Nagas can no longer weaken each other by blaming and demonizing one another for this situation. Nagas need to turn these weaknesses into common strength by learning from our own mistakes.   Almighty God alone can grant us this miracle of grace. If we will only inspire each other by our openness and truthfulness, God will do His part without fail.  

Public Apology of FNR

Since 2008 FNR has given its very best to achieve the objective of Naga Reconciliation. However, even with the best of our intentions, we were unable to clearly respond when the process faced new challenges along with our inability to keep the public in confidence about this fragile situation. While still hoping for the Naga National Groups to respond and implement the agreements they entered into, our silence has been misunderstood.  

FNR acknowledges that in the course of the process we were unable to communicate, engage and keep the public informed in a consistent, transparent and accountable manner. Furthermore, we recognize our failure to insist upon the Naga National Groups to sincerely implement the “Naga Concordant” and “Lenten Agreement.” In due course FNR was caught up in a complex situation as its role became less compelling and unclear in the midst of groups engaged in power politics.

FNR takes this opportunity to publicly apologize and say Sorry to the Naga people and in particular to the Naga National Groups for all these failures and short comings.  

The Way Forward

Recognizing and acknowledging its contributions and weaknesses, FNR has undergone an intensive process of constructive criticism and evaluation in 2017. FNR remains committed to the stand that only an inclusive and united approach can lead the Nagas to a direction of shared belongingness and Nagahood.  

Looking at the present situation, the FNR is of the view that Reconciliation is fundamental at this juncture. The Naga Reconciliation should not be confined to the Naga National Groups, it needs to be broadened. FNR believes that Naga Reconciliation: A Journey of Common Hope can be given a new lease of life when the Naga Churches, Tribes, civil society organizations and the public recognize the necessity for reconciliation among themselves.  

The healing, forgiveness and reconciliation within Naga civil society is equally important. In fact, reconciliation of the Naga people has become essential for bringing unity among the Naga National Groups. Only when Nagas reconcile as a people can we become a moral and political force that will restore health and authority of the Naga National Groups to evolve together and take the Nagas forward.  

The FNR is aware that the Naga public are tired and weary of division, suspicion and violence taking place within the Naga national movement. They feel this division has given undue advantages to those who continue to suppress the Naga historical and political rights. This has only prolonged the suffering of the people. The divisions have only polarized and weakened the Naga movement which are preventing the Nagas from taking forward looking steps.  

The Naga public demands that the Naga National Groups rise above ‘factional politics’ and work honestly and sincerely for the common good in the spirit of broader participation and needing the best of one another because the stakes are so high.  

The FNR asserts that no group’s interest or personal interest should be over and above the common interest and shared destiny of the Nagas.  

The FNR therefore appeals to the leaders of the Naga National Groups to demonstrate political wisdom and statesmanship by turning to the path of Naga Reconciliation in order to safeguard the Naga historical and political rights.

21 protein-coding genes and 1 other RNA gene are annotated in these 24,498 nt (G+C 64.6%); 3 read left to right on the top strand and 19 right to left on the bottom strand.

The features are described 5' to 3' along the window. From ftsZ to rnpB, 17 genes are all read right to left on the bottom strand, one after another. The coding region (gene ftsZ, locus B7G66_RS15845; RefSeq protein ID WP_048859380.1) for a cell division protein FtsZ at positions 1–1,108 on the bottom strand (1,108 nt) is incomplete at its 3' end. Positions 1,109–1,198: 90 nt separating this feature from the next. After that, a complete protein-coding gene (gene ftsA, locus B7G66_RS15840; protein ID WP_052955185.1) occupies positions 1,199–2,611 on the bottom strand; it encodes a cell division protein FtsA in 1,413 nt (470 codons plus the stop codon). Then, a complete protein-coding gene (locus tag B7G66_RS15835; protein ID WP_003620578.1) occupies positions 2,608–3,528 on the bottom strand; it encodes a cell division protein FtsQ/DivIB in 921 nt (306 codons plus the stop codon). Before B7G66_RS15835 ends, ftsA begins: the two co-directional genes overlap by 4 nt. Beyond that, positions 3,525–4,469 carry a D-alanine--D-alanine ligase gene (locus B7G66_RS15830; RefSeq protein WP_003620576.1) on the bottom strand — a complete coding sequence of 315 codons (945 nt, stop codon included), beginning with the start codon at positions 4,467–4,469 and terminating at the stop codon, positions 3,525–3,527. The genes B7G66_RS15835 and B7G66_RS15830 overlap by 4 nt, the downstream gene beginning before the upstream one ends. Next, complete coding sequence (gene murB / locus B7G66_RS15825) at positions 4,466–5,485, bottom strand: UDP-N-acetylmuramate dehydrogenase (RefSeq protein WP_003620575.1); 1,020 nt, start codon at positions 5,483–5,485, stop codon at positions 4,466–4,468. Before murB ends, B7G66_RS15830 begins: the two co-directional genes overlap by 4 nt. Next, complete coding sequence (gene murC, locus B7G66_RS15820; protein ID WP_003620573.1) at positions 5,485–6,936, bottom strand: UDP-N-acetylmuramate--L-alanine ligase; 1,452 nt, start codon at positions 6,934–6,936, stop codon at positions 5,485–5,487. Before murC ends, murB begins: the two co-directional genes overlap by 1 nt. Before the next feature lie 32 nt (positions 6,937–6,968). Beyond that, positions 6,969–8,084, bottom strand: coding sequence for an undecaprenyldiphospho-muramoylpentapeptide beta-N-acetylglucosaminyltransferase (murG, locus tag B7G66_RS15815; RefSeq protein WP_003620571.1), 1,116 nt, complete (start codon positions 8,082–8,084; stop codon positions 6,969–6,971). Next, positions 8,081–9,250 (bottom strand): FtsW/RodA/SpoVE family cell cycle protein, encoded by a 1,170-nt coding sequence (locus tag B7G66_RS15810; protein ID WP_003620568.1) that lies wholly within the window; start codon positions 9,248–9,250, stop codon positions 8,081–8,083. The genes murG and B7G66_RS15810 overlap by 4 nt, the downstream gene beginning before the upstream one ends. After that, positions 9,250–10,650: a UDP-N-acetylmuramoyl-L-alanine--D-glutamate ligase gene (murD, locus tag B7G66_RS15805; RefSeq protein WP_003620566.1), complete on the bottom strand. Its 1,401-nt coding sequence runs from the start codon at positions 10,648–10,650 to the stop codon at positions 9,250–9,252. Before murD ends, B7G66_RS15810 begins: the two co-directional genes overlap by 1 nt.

Let us take courage to admit our own mistakes which will make us all greater, not lesser, human beings. Let us heed to the call for a lasting end to divisive politics, violence and to be free of fear, intimidation and hate. Let us strengthen our commitment to reconciliation, nonviolence and the peaceful resolution of disputes. This is the only way for the Nagas to heal the past and to build a common Naga future founded upon principles of justice, mutual respect, acceptance, equality and nonviolence.  

Transcending the given impasse will require collective wisdom, realism and humility to match the demands of the contemporary world and a gracious heart that welcomes one another.  

Let us not breed seeds of division and suspicion that demonizes the other. We must not forget that the boat the Nagas are travelling on is fragile and the sea is perilously stormy. If the boat sinks all of us will lose equally. For once let all Nagas give “togetherness” a chance. It is in our “togetherness” that Nagas can prevail.  

In the Naga journey towards reconciliation, many are exhausted and weary. Despite their best intentions some are misunderstood by their own country fellows. Other voices are unheard. While others are still too afraid to speak. And then there are many who have lost all hope and are therefore cynical. Yet this Journey of Common Hope demands that we must bear each other’s burden.  

In conclusion, we take this opportunity to reach out to all Nagas – young and old, men and women, rich and poor to give Naga Reconciliation one decisive push no matter how tedious and exhausting the process may seem to be.  

The time has come for Nagas of all ages and gender to take the responsibility of working for a peaceful and a just Naga society. For this, it is imperative that we courageously strengthen the path for Naga reconciliation. Our future needs it!  

  1. Rev. Dr. Wati Aier, Convenor of FNR
  2. Abei-u Meru
  3. Aram Pamei
  4. Athong Makury
  5. Dr. Aküm Longchari
  6. Dr. B. Henshet Phom
  7. Dr. Chingmak Chang
  8. Dr. Lanusangla Tzudir
  9. Dr. N Venuh
  10. Dr. Pangernungba Kechu
  11. Dr. Phyobemo Ngully
  12. Dr. PS Lorin
  13. Dr. Rosemary Dzüvichü
  14. Dr. Visier Sanyü
  15. Dr. YL Minthing
  16. G. Vashum
  17. Grace Shatsang
  18. Vitono Gugu Haralu
  19. Kevidezo Peter Rutsa
  20. Kheseheli Chishi
  21. Kirang Zeme
  22. Mercy S Rengma
  23. Neingulo Krome
  24. Nepuni Piku
  25. Niketu Iralu
  26. Pastor Vezalhu
  27. Pastor Vezokho Vero
  28. Rev Dr. Zelhou Keyho
  29. Rev. Dr. Ellen Konyak Jamir
  30. Rev. Dr. Phughoto Aye
  31. Rev. Dr. VK Nuh
  32. Rev. Puduhu Khusoh
  33. Somipam Lungleng
  34. Sovenyi Nyekha